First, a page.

To be able to burn harder in the RCE kiln, in summer 2020 additional oxygen was fed into a lignite-fired RCE kiln at Fels-Werke in Rübeland/Germany. Fels-Werke, a CRH company, thus reinforced its position as one of the leading companies in the further development of lime production. The trial operation, set to run for several weeks, was based on a Maerz Patent  and the goal was to achieve a higher t60 value on the one hand and to improve the emission values and energy consumption on the other. As structurally identical kilns were in operation in the same plant, a cross-comparison with the conventional mode of operation could be made.
3.1 Test set-up
A RCE kiln, as shown in Figure 2, with 32 burners at three insertion depths and a nominal production capacity of 200 t/d, served as the test kiln. Of the 32 burners, 16 with the greater insertion depth were additionally supplied with oxygen. The oxygen was fed to the tip of the burner independently from the combustion air. Liquid oxygen (Linde gas 5.0, purity >99.999%) was vaporised and fed to the burners in a piping system. All the burners were fed the same amount of fuel. Further operating parameters can be seen in Table 3.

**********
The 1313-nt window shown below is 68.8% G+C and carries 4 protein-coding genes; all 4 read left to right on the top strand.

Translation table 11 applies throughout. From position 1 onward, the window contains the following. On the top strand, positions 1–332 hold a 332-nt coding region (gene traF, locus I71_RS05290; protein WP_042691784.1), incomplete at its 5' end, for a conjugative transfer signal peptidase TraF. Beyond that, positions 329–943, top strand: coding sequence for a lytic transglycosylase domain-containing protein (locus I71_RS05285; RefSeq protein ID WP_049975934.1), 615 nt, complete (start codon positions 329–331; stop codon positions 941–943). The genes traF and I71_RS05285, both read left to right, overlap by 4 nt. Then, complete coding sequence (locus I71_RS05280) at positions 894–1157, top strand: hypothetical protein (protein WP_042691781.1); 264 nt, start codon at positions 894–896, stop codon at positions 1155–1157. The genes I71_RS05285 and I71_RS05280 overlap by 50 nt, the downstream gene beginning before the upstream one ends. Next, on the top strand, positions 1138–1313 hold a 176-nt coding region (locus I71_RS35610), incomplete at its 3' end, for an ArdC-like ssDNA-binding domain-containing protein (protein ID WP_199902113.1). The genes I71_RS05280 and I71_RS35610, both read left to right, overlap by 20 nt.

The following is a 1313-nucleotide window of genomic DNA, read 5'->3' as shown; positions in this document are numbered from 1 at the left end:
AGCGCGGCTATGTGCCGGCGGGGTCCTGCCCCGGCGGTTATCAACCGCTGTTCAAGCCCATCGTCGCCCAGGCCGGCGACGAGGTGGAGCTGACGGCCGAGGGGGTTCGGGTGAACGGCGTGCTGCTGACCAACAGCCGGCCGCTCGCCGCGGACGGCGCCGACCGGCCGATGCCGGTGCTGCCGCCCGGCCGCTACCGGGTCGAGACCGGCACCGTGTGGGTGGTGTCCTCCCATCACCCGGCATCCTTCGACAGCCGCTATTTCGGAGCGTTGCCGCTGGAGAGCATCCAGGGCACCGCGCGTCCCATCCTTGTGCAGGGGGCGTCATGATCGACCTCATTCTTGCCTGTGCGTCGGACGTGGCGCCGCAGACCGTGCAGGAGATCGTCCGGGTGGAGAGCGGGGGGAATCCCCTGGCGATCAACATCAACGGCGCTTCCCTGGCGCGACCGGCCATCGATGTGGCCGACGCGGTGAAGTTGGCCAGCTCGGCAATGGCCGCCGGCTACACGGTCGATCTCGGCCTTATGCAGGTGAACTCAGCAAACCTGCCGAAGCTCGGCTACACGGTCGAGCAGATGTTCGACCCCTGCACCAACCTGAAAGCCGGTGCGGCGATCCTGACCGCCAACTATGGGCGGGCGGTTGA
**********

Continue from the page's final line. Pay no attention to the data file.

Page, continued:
Massive improvements could be observed in the CO exhaust gas values. Figure 6 shows both the development of the CO and the NOx concentration over a period of about 30 min in the test kiln and in one of the reference kilns standardised to 11 vol-% oxygen.
Looking at the CO emissions, they are significantly lower in the test kiln and below 500 mg/Nm3 most of the time. The brief spikes to several thousand mg/Nm3 in the test kiln can be explained by the regular cleaning of the coal pipes by injection of air. During this brief moment the coal volume arriving in the kiln increases sharply, which leads to a high oxygen deficiency in the kiln and a corresponding increase in the CO concentration.
The NOx concentrations in the exhaust gas remain below 350 mg/Nm3 in both the test kiln and the reference kiln. Due to the increased oxygen concentration at the tip of the burner in the test kiln and the expected higher flame temperatures, slightly more nitrogen oxides are formed [6, 7].
3.3 Economic considerations